(kye-FOH-sis) is a rounding or hunching of the back that usually affects teens.
What Are the Signs & Symptoms of Postural Kyphosis?
Teens with postural kyphosis have a smooth, round shape of the upper back. It can
look like a hunched back. It usually isn't painful.
Unlike with other types of kyphosis, someone with postural kyphosis can straighten
the spine when asked to stand up straight.
What Causes Postural Kyphosis?
Postural kyphosis happens when someone slouches a lot. This "bad" posture makes
the back muscles and the bones
in the spine get used to that position. After a while, the back stays in a rounded
or hunched shape.
Who Gets Postural Kyphosis?
Postural kyphosis is most common in teenage girls, though boys can get it too.
How Is Postural Kyphosis Diagnosed?
A doctor will examine the spine while the child:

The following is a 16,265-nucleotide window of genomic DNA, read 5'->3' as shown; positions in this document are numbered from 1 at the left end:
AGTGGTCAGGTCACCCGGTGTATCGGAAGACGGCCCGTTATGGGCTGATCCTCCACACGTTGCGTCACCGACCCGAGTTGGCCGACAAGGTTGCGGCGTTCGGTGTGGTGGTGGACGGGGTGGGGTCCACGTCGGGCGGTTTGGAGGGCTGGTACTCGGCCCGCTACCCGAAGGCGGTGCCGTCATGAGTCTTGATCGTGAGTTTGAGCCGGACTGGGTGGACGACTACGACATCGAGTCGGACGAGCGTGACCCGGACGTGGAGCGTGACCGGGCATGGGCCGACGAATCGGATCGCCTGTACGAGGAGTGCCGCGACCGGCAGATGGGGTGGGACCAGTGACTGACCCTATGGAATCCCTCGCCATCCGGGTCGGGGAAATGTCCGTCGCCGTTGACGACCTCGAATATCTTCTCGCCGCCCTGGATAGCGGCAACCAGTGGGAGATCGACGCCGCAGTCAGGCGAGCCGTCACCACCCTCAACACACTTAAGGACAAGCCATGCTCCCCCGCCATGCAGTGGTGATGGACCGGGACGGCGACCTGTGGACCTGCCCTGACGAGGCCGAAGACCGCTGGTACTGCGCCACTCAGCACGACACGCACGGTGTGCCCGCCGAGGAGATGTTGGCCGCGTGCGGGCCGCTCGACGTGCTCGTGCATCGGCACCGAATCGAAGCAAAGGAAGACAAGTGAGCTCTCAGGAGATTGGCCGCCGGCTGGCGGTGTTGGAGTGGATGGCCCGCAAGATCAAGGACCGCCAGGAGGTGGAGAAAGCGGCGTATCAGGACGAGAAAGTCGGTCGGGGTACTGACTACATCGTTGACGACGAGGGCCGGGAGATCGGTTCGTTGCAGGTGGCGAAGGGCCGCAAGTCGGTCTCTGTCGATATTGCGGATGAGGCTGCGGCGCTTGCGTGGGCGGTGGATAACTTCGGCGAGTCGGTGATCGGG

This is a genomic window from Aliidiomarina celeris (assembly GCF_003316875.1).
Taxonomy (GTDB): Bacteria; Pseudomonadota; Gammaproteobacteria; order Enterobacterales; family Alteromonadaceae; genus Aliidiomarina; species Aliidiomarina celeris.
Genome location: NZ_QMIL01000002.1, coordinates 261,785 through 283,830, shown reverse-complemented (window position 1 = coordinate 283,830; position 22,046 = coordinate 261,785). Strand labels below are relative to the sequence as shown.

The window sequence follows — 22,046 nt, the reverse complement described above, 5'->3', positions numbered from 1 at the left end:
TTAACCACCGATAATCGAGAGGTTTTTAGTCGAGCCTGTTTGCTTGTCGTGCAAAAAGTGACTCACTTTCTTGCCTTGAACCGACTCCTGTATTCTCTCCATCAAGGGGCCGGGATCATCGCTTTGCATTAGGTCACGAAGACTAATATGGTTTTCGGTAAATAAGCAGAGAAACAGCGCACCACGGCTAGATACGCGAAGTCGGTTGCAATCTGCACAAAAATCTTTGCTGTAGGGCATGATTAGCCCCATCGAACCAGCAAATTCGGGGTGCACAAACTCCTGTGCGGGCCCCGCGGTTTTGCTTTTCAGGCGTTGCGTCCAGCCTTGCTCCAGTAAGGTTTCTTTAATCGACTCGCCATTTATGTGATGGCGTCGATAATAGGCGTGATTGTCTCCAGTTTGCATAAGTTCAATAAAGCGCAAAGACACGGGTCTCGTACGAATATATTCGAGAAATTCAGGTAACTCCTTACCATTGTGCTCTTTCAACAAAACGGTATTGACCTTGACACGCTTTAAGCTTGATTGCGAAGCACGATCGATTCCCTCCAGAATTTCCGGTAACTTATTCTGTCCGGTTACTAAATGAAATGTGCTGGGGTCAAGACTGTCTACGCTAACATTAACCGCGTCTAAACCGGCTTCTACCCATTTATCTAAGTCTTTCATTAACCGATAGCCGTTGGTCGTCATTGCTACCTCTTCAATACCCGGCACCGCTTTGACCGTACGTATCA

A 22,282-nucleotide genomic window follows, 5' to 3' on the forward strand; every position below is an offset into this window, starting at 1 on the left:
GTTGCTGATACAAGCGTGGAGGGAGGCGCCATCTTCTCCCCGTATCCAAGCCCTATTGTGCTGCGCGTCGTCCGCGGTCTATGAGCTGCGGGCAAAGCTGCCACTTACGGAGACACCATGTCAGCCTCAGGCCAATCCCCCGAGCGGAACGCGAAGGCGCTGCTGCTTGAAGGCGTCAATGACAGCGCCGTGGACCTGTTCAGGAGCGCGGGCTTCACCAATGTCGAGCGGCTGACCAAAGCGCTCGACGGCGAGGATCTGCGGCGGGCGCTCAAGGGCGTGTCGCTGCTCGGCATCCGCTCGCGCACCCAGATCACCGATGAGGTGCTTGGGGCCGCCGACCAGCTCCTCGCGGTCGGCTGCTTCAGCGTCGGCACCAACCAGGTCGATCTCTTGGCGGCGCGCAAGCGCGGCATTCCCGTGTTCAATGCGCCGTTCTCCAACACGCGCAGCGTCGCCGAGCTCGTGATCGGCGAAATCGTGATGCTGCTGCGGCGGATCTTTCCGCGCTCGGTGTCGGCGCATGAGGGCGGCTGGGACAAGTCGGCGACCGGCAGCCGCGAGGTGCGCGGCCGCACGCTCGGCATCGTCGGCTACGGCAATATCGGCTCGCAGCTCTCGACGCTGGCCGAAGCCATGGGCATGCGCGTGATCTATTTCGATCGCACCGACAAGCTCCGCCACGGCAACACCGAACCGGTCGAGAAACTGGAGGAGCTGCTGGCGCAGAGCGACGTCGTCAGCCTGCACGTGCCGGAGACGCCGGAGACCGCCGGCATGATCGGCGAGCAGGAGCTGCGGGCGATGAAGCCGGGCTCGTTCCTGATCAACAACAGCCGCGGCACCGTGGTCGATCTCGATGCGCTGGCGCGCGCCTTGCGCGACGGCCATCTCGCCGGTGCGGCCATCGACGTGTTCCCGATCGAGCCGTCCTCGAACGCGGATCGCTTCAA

bends forward from the waist
is lying down flat
X-rays of the spine sometimes can help confirm the diagnosis.
function tests can help if the doctor is concerned that the kyphosis is affecting
breathing. The doctor might order an MRI
scan of the back if he or she thinks something else could be causing the problem,
such as an infection or tumor. But these types of tests are rarely needed for postural
How Is Postural Kyphosis Treated?
can help to improve posture. Exercises can strengthen the back muscles to help them
better support the spine. Sleeping on a firm bed can help some people too.
Sometime the doctor will refer kids to an orthopedist (a doctor who treats conditions
involving the bones). The orthopedist will examine the spine to see the cause and
extent of the kyphosis and then recommend treatment.
Postural kyphosis doesn't get worse, especially after a teen is done growing. Learning
better posture and strengthening the back muscles will prevent problems with posture
later in life. If you notice your child has a rounded back and a hunched posture,
talk to your doctor.